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‘Passage Of Forensics Bill Will Accelerate Fight Against Corruption’

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Iliyasu Gashinbaki


Dr. Iliyasu Gashinbaki is the President/Chairman of Chartered Institute of Forensic and Certified Fraud Examiners, an offshoot of the Association of National Accountants of Nigeria (ANAN). He told HELEN OJI why the country needs to build certified fraud examiners’ capacity and explains how the fraud examiners’ bill, which ANAN is sponsoring and garnering support for at the National Assembly, will aid anti corruption fight.

What is the Chartered Institute of Forensic and Certified Fraud Examiners about?
ANAN has been around for several years and has succeeded in training over 40,000 professionals. Yet, it felt that is not enough. ANAN, being the founder and sole promoter of this Institute, sees the need to have a specialised arm for forensic accounting.

The challenge with fraud is that career criminals are always ahead of the regulator and other professionals. That is why we always run behind because they understand the system and know its weaknesses. The Chartered Institute of Forensic and Certified Fraud Examiners will uniquely put on the table something different. It is different from any other law ever passed in this country because there is no law passed to build capacity in the area of forensics and fraud examination.

Secondly, ANAN has the Nigerian College of Accountancy and that college has been upgraded to a university. What we intend to do now is to create the Nigerian Forensic Academy and once the bill becomes law, we will have the Academy affiliated to the university to build the capacity of the tertiary institutions. The idea is to upgrade it to a regional university in Africa because what we are doing has never been done in Africa. We are combining two great areas, which is fraud examination and forensics.

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Also, because this body is multidisciplinary, we will have diverse professionals under it – forensic architecture, criminology, law, sociology, medicine and so on, to deal with various ramifications of fraud. That also gives us the scope and competency to deal with the broad diversity of our economy and growing complexities of fraud.

Fraud and corruption are on the rise in Nigeria. What role will the institute play in curbing these hydra-headed challenges?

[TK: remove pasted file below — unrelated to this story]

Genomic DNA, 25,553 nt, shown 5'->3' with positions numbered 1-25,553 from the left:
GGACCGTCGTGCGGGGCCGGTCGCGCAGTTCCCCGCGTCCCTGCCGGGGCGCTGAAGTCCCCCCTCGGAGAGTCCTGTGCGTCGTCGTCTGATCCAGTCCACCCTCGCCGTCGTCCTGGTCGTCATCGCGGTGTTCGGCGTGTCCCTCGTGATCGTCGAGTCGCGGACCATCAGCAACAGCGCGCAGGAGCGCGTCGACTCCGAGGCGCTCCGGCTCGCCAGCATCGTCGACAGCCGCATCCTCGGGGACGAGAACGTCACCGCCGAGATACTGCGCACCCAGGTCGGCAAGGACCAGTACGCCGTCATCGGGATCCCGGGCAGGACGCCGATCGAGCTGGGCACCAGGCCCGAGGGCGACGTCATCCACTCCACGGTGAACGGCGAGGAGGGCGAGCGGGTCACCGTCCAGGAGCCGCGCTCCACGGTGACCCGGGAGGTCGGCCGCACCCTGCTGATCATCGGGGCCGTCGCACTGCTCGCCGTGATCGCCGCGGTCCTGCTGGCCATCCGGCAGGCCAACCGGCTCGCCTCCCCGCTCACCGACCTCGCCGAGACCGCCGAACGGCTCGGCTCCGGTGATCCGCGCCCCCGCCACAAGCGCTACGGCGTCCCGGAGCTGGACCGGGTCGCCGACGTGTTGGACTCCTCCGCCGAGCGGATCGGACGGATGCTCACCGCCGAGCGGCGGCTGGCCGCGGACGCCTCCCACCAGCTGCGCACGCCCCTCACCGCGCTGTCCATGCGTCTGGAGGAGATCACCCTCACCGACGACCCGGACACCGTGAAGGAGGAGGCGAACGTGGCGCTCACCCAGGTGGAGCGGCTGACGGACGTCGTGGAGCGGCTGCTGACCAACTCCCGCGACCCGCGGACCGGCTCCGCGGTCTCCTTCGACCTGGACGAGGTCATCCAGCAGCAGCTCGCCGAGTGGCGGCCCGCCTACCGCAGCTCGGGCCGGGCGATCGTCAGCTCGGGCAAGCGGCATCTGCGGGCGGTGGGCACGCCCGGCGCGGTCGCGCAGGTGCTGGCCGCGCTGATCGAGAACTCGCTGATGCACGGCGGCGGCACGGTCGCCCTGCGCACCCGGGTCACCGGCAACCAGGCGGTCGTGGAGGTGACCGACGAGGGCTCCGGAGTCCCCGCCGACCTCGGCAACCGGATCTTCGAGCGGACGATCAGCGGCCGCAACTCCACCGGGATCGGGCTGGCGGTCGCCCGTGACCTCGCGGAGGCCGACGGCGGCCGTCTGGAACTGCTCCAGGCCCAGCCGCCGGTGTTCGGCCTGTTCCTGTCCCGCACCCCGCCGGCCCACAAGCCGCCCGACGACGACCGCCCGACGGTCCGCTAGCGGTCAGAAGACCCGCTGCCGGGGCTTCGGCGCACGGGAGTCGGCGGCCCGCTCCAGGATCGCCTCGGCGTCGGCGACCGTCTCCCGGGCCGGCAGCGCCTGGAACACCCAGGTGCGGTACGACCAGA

The law enforcement agencies are doing their best. If you know what it takes to secure convictions in Nigeria, it is a lot because there are so many hurdles, from investigation to prosecution to the court itself. In fact, the entire criminal justice system needs to be seriously reformed.

Key areas of focus for our institute is to see that we deepen the institutional standard on capacity building of law enforcement agencies and the outcome is that their investigations will be much smarter while prosecutions will be much more on target so that conviction rate will increase. We are already working with ICPC and EFCC, and in all the professional training we have had, we had them at the final trainings.

What is the institute seeking to do differently?
The general public usually thinks that accountants are either fraud examiners or forensic experts. That is not true. As accountants, we are mandated to keep and maintain records in a true and fair manner that is reliable, while the fraud examiner or forensic accountant looks for the minute details of fraud, not just accounts but the diverse ramification of fraud with the aim to ultimately find the evidence that will stand the test of time and nail the suspect.

How is the institute going to combat fraud in the country?
Both ANAN and ICAN train accountants. Being an accountant gives one an advantage but other disciplines like law, economics, sociology, psychology and so on are also incorporated into the fraud examination exercise. Forensic is also diverse.

While we are using forensic accounting to dig out evidence that will stand the test of trial, forensic science is also used to get evidence that they use in convicting criminals. So I will say while being an accountant is an added advantage, forensics is multi-disciplinary, which explains why this bill is necessary.

The guarantee of this Chartered Institute to cage fraud and criminality is that this is the global best practice. I can guarantee that this body will significantly reduce the quantum of fraud both in the public and private sector.

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How will the institute build capacity for EFCC, ICPC, and Police, among other bodies?
Regulators and even the people in the forefront of the fight against corruption have not been able to understand that we need to build capacity. For instance, if you notice, by legislation, we have the EFCC, ICPC, and even the police with the prosecuting powers associated with anything that has to do with corruption. But we do not have a single professional body in Nigeria that is chartered and dedicated for the purposes of fraud examination and forensic accounting. What we have on the other hand is so much money going into prosecution but what about the training and capacity building of professionals that will service both the public and private sector in ensuring that we root out fraud and criminality? That is where we come in.

How will the passage of the bill impact the economy